This isn’t the kind of thing you’re supposed to talk about on Linked-In. But they were. A site that’s all about business and commerce and ratings and climbing up the ladder, and everybody is talking about the Super Bowl, and especially about the commercials. Sports as seen through commercials. Or maybe commercials as sports. I know there was actual sports involved. There were two teams and a cloud of Astroturf dust. Apparently, on LinkedIn, that was incidental to the real action, the commercials. I thought about the hockey I’d seen the day before. Those teams showed up on that ice yesterday to play a hockey game. These teams seemed to show up at the Super Bowl to sell Budweiser and Doritos. What was the score, 43-8? That’s not even a contest, not even pretending to be. That’s just a bunch of guys running around a field to fill in time between commercials. And I didn’t even watch the game. I read about the commercials in the news. In fact I read about the commercials before they were even aired. Somehow people have made a contest out of the commercials. There was pre-game debate about who would have the best commercial. Stop and think about that.
Or stop and think about this: “The ad touched the depths of my soul,” says Char B., a middle school language-arts teacher from Livonia, Michigan, on LinkedIn. “Nothing reaches raw emotion like the love of animals.”
A beer commercial touched the depths of her soul.
The Maple Leafs’ rookie Auston Matthews, 19 years old, played his first NHL game yesterday, scored on his first shot, scored on his second shot (after skating his way through all five Ottawa Senators), and then scored on his third shot. Hat trick. He then added another goal. Four goals in a rookie’s debut game, an NHL record. He was scoreless in the third period, however, a career slump that hurt the Leafs being that none of them could put anything in the net themselves, nor their goalie keep anything out, and the Senators won 5-4. Matthews looks like a young Wayne Gretzky, the Toronto Maple Leafs looked like, well, the Toronto Maple Leafs.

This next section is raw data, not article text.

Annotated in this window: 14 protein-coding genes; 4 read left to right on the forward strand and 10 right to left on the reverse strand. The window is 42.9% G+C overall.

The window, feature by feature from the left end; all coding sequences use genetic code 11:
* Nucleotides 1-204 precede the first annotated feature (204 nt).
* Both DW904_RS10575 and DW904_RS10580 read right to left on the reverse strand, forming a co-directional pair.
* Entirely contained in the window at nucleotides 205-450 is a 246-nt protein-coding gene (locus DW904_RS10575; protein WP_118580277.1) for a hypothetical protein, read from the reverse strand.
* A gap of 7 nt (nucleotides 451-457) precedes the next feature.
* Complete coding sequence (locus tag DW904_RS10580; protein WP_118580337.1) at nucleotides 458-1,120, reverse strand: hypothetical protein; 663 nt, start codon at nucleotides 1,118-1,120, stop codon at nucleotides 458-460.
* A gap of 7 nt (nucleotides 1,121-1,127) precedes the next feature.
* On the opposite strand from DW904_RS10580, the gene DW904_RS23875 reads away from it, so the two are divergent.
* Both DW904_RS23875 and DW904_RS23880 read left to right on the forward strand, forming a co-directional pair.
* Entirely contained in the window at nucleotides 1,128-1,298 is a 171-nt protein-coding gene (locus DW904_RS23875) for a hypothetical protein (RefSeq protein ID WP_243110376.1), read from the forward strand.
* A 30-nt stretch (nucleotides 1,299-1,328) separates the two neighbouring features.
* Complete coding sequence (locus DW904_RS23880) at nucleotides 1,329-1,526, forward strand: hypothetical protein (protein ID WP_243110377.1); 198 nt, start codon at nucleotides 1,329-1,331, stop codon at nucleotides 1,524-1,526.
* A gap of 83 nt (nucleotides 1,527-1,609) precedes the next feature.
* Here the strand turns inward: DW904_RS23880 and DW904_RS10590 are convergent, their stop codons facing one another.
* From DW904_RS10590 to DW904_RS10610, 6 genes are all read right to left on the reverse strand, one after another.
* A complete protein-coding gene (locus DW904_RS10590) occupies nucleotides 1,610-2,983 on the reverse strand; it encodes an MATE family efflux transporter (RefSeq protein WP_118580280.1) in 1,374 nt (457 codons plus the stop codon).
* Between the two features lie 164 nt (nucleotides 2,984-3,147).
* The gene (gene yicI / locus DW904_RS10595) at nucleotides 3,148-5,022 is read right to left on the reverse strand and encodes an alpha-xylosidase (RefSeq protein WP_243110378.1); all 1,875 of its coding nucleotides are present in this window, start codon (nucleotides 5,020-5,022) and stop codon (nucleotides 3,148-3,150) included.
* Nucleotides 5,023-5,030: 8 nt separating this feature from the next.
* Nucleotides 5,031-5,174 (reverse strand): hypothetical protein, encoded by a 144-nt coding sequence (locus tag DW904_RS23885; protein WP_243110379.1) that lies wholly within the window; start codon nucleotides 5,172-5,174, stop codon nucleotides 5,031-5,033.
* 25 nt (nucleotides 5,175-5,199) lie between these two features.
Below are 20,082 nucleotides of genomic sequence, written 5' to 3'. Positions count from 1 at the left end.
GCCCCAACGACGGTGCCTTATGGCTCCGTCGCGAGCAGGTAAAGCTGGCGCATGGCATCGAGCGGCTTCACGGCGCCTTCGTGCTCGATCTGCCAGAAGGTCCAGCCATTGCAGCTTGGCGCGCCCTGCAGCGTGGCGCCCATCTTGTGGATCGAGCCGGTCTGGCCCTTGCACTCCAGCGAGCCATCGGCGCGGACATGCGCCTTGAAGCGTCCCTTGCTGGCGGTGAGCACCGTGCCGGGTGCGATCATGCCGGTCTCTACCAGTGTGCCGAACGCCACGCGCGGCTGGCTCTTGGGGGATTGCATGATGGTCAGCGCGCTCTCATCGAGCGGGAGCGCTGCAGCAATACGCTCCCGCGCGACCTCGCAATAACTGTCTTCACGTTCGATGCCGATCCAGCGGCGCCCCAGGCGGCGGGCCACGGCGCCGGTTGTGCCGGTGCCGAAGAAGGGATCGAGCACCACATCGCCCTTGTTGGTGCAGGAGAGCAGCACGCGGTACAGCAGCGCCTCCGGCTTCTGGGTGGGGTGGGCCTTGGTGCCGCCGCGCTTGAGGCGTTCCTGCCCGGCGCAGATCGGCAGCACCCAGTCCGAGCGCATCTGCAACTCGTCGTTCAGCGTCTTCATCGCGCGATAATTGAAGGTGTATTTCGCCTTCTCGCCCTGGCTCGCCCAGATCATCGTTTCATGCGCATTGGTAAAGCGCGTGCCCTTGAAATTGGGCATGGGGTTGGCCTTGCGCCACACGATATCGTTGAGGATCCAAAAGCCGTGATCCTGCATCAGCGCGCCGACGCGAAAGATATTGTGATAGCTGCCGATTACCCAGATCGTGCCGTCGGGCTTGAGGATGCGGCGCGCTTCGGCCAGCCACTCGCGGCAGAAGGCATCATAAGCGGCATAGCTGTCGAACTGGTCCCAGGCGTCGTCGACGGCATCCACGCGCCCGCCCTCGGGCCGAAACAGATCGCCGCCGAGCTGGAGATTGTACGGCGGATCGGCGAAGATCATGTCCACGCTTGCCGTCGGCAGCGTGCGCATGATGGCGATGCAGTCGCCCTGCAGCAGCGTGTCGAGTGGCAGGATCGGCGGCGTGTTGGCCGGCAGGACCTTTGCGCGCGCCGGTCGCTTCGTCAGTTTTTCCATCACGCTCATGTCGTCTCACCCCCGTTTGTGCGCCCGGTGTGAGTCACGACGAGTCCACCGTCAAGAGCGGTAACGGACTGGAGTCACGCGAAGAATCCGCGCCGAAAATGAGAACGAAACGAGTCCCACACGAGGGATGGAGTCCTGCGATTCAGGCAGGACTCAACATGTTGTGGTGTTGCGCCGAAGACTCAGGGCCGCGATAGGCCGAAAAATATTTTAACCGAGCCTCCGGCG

Watching a hockey game on ESPN–a rare thing, hockey on ESPN–and an ad for an upcoming New Orleans Saints game is on and I immediately recognize the vamp to the old Skids song The Saints Are Coming. Wow. I loved that song, but it’s ancient history. It’s quickly obvious that it’s not the Skids, though. Google said it might be U2 and Green Day doing a limp rock star rendition some years ago. Well, Google didn’t say limp, I said limp. But it was. Or maybe it is some ESPN only version. I have no idea. I just thought it was bizarre hearing a Skids tune that was utterly unknown in the US back in the day in an NFL ad. Now somebody will tell me they play it every time the New Orleans Saints play and that everybody knows that except me. Life is so bewildering when you never watch football. Drop the puck already.
Anyway, Team USA was beaten by the Kazakhstani Paralympic team and have now gone home to earn millions and millions of dollars.
(Jan. 29, 2014)
CeeLo was the opening act at the Islanders-Rangers game at Yankee Stadium just now. The silence, I kid you not, was deafening. You could hear absolutely nothing from the stands. Nothing. It was like no one was there. He’s doing this ridiculous little light pop number with these three dancing ladies in spooky black lacy wings or something prancing behind him, and he’s pleading with the audience. I can’t hear you! he pleads. Let’s make some noise! Complete silence. You could see the despair in his eyes. They cut to a commercial after a minute and a half.